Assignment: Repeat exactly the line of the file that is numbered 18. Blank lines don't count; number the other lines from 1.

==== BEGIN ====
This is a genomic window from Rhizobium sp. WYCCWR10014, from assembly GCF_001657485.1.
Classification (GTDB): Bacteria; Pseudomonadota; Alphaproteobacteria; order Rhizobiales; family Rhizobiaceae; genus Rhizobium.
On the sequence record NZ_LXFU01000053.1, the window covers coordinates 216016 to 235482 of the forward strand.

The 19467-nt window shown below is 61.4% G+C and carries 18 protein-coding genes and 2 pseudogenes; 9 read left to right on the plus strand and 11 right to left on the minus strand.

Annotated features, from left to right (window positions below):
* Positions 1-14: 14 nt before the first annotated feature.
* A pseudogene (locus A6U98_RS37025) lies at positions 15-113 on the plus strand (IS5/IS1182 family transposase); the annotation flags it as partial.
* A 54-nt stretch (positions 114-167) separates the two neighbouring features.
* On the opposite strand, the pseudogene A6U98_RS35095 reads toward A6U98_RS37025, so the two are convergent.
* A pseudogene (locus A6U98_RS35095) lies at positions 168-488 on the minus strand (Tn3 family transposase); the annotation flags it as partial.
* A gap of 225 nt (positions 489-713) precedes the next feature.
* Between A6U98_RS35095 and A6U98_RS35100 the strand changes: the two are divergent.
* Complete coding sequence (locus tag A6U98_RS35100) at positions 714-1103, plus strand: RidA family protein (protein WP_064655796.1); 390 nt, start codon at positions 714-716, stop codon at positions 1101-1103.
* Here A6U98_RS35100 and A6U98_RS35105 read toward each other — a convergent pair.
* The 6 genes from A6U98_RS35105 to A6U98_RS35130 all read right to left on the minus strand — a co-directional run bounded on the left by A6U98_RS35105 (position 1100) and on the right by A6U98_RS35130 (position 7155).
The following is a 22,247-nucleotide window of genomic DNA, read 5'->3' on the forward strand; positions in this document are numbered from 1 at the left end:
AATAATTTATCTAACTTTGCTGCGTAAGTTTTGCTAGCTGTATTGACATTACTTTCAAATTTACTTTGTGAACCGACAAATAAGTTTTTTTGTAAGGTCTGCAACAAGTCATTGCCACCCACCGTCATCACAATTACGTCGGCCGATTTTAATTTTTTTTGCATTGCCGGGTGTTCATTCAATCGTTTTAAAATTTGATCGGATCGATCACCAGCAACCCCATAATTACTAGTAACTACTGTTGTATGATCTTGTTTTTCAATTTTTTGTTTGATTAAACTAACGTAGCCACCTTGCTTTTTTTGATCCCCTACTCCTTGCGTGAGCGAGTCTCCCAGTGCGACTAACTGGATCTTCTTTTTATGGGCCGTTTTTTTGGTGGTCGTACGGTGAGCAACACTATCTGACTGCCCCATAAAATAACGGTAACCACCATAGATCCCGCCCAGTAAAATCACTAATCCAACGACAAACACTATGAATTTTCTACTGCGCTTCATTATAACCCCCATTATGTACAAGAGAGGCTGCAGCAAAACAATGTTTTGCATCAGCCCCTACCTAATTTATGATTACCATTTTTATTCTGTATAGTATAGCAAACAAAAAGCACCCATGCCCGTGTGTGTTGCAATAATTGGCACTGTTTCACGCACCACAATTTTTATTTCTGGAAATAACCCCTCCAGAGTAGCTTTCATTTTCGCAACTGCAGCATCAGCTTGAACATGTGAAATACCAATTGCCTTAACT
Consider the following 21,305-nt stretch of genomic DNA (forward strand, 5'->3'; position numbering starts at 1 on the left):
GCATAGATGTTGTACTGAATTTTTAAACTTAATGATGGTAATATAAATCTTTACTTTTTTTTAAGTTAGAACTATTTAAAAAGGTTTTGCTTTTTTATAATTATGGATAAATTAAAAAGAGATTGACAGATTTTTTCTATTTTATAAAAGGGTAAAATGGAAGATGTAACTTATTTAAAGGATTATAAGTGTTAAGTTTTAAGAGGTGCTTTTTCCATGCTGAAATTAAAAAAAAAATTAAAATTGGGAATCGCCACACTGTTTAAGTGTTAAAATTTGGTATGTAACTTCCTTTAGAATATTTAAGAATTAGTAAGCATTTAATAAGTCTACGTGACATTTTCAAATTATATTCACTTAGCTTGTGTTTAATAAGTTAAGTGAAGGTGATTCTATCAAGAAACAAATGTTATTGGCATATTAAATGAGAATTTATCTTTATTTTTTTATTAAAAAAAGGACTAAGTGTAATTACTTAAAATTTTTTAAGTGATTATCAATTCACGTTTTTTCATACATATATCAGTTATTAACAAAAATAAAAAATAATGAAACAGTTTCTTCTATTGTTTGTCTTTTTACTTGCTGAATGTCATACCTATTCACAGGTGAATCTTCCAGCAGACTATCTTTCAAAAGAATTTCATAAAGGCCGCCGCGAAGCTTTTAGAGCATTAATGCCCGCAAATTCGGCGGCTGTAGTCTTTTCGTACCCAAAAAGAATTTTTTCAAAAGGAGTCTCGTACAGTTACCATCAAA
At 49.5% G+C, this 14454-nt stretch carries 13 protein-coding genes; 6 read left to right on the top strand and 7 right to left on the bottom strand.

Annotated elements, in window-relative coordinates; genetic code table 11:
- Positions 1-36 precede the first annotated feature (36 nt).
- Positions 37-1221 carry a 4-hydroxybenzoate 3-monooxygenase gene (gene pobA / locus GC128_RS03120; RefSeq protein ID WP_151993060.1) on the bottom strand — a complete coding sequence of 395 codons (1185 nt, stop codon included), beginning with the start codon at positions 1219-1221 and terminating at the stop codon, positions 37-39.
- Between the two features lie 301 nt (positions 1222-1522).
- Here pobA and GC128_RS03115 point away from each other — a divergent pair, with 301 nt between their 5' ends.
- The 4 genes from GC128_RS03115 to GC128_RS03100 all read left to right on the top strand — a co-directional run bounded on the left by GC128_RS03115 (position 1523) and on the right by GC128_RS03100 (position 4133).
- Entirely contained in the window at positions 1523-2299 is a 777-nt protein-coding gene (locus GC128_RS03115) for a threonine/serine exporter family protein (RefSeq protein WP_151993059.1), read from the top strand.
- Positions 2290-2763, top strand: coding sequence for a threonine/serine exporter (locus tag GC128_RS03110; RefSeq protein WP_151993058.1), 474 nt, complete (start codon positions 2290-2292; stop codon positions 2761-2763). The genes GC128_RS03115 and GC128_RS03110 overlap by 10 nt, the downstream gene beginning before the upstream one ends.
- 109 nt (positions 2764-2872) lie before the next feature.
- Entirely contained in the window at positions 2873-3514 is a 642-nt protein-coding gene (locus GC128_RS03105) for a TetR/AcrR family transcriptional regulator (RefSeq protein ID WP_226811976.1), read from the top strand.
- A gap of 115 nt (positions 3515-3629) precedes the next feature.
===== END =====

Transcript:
Consider the following 21,305-nt stretch of genomic DNA (forward strand, 5'->3'; position numbering starts at 1 on the left):